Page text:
Oct 7, 201302:00 PMPoint of View
The METROPOLIS Blog
Uncovering the Future Voices of the Favelas
(page 1 of 3)
The taxi driver is reluctant to take us all the way into Paraisopolis, Sao Paulo's second largest favela. He leaves us roughly 6 blocks away from the community center where we are about to have a meeting. With a makeshift printed Google map in hand, we hesitantly make our way into unfamiliar territory. This will be our first experience visiting a favela, and needless to say, we were a bit nervous.
Ironically, we'd spent the last 14 months digging into the complexity of favelas and, in the process, became huge advocates for pushing beyond the stereotypes and the stigmas of crime and danger. And now here we are, nervous about our short journey through the neighborhood. Our fight or flight response to the place, would end up characterizing a large portion of our trip; it would also become a much larger metaphor for the residents of the favelas: There are those who want to fight for improvement, and those who want to do all they can to get out. This favela dichotomy is demonstrated as we make our ascent through winding streets, towards our destination.
James and I came to Sao Paulo, to meet some of our largest research questions head on. Having successfully built out a dense network and defined a series of assumptions that we were acting upon, we had not yet begun to develop a deeper understanding of our users—the residents of the favelas. We'd come to Sao Paulo for two weeks, with hopes of uncovering the true value of maps and data collection for these communities and the systems that exist within them. From a government and NGO perspective, creating a tool to generate and capture informal data would be a monumental success. We just weren't sure if the residents themselves felt the same way.
Courtesy Meagan Durlak, 2013
After our apprehensive tour through the winding streets of Paraisopolis, we made it to our destination, the community center. In comparison with other São Paulo favelas, or even all of Brazil for that matter, Paraisopolis is well developed. There is a soccer field, an orchestra, a ballet group, and an education complex. Our main contact at the community center, Gilson Rodrigues, is a lifelong resident of the favela and current director of the center's operations. Gilson wants to garner as much government support as he can, in order to make crucial improvements for his community. Our conversation with him validates our belief that maps and data collection would help in his government advocacy process. But the question remains: Would, the community care?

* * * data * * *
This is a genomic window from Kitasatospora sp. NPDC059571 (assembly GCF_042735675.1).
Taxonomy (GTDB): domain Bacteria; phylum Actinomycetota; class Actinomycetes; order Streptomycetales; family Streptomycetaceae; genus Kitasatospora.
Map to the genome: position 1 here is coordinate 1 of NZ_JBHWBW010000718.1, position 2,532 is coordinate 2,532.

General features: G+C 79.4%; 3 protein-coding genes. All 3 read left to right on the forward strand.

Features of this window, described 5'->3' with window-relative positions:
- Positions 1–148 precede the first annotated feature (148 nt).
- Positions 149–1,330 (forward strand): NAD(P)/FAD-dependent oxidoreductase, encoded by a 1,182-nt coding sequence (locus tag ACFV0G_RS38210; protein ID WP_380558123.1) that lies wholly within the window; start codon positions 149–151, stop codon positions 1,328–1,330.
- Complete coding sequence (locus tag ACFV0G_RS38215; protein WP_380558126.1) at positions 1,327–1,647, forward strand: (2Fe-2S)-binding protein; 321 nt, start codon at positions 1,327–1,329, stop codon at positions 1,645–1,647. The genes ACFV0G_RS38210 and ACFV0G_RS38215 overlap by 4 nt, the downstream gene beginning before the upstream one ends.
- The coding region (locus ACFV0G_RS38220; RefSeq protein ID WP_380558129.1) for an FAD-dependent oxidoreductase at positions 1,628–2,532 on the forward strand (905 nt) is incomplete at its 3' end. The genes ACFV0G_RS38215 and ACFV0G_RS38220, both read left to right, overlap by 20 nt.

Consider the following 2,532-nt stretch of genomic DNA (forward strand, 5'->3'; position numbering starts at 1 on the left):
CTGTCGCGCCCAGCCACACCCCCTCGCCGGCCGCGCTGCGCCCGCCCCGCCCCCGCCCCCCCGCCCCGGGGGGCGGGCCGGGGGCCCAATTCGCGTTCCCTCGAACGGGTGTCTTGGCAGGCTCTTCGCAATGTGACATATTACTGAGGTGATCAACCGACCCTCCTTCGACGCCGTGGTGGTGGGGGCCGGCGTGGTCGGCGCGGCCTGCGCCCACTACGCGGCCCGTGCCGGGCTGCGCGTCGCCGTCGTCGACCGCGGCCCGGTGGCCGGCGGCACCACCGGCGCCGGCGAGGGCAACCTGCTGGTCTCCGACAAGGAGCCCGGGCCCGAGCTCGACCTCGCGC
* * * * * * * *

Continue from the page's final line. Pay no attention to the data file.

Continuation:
The next favela we visit, Heliopolis, is the most populous favela in all of São Paulo, peaking at some 150,000 residents. Here, too we had set up a meeting with the director of their community center, Reginaldo. In complete contrast to Gilson, Reginaldo tells us flat out that his main motivation is not to create numbers for the government, but to create empowerment for his community. As a matter of fact, he feels that the best way to achieve success would be to tap into the youth movement within the favela. In his mind, they are the force that can create space for adoption of new projects within their community. As we walk through the streets of the favela, this becomes exceptionally apparent—we see young people everywhere; they’re working in shops, flying kites, walking to school; even the local radio station is run by volunteers who don’t look a day over 18. This insight would prove to be of immense value to our project further down the road.